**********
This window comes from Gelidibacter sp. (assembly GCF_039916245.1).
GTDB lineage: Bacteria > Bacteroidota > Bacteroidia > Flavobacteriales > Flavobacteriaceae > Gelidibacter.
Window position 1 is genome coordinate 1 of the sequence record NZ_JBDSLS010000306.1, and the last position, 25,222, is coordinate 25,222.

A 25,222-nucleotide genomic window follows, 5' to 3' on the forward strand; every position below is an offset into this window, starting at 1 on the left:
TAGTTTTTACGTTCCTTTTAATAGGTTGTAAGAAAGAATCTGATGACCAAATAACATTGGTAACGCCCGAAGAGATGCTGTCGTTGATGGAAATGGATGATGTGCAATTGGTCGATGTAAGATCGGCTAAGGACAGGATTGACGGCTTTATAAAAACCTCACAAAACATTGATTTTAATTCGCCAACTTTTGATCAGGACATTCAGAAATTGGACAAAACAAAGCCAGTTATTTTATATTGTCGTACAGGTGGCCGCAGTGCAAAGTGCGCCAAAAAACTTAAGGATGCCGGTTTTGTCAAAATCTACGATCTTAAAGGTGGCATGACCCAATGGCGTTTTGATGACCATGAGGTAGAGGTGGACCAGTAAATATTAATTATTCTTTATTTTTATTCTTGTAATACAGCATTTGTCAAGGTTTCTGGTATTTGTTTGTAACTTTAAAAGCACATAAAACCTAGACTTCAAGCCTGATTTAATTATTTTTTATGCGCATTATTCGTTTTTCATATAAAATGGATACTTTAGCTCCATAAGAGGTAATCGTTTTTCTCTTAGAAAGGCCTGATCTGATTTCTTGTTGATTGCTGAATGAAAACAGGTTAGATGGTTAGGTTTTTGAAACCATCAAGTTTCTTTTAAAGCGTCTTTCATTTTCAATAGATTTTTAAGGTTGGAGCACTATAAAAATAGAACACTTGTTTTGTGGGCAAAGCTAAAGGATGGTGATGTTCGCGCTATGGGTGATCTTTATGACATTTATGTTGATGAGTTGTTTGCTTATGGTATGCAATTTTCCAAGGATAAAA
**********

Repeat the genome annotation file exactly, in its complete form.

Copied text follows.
This window comes from Gelidibacter sp. (assembly GCF_039916245.1).
GTDB lineage: Bacteria > Bacteroidota > Bacteroidia > Flavobacteriales > Flavobacteriaceae > Gelidibacter.
Window position 1 is genome coordinate 1 of the sequence record NZ_JBDSLS010000306.1, and the last position, 25,222, is coordinate 25,222.

A 25,222-nucleotide genomic window follows, 5' to 3' on the forward strand; every position below is an offset into this window, starting at 1 on the left:
TAGTTTTTACGTTCCTTTTAATAGGTTGTAAGAAAGAATCTGATGACCAAATAACATTGGTAACGCCCGAAGAGATGCTGTCGTTGATGGAAATGGATGATGTGCAATTGGTCGATGTAAGATCGGCTAAGGACAGGATTGACGGCTTTATAAAAACCTCACAAAACATTGATTTTAATTCGCCAACTTTTGATCAGGACATTCAGAAATTGGACAAAACAAAGCCAGTTATTTTATATTGTCGTACAGGTGGCCGCAGTGCAAAGTGCGCCAAAAAACTTAAGGATGCCGGTTTTGTCAAAATCTACGATCTTAAAGGTGGCATGACCCAATGGCGTTTTGATGACCATGAGGTAGAGGTGGACCAGTAAATATTAATTATTCTTTATTTTTATTCTTGTAATACAGCATTTGTCAAGGTTTCTGGTATTTGTTTGTAACTTTAAAAGCACATAAAACCTAGACTTCAAGCCTGATTTAATTATTTTTTATGCGCATTATTCGTTTTTCATATAAAATGGATACTTTAGCTCCATAAGAGGTAATCGTTTTTCTCTTAGAAAGGCCTGATCTGATTTCTTGTTGATTGCTGAATGAAAACAGGTTAGATGGTTAGGTTTTTGAAACCATCAAGTTTCTTTTAAAGCGTCTTTCATTTTCAATAGATTTTTAAGGTTGGAGCACTATAAAAATAGAACACTTGTTTTGTGGGCAAAGCTAAAGGATGGTGATGTTCGCGCTATGGGTGATCTTTATGACATTTATGTTGATGAGTTGTTTGCTTATGGTATGCAATTTTCCAAGGATAAAA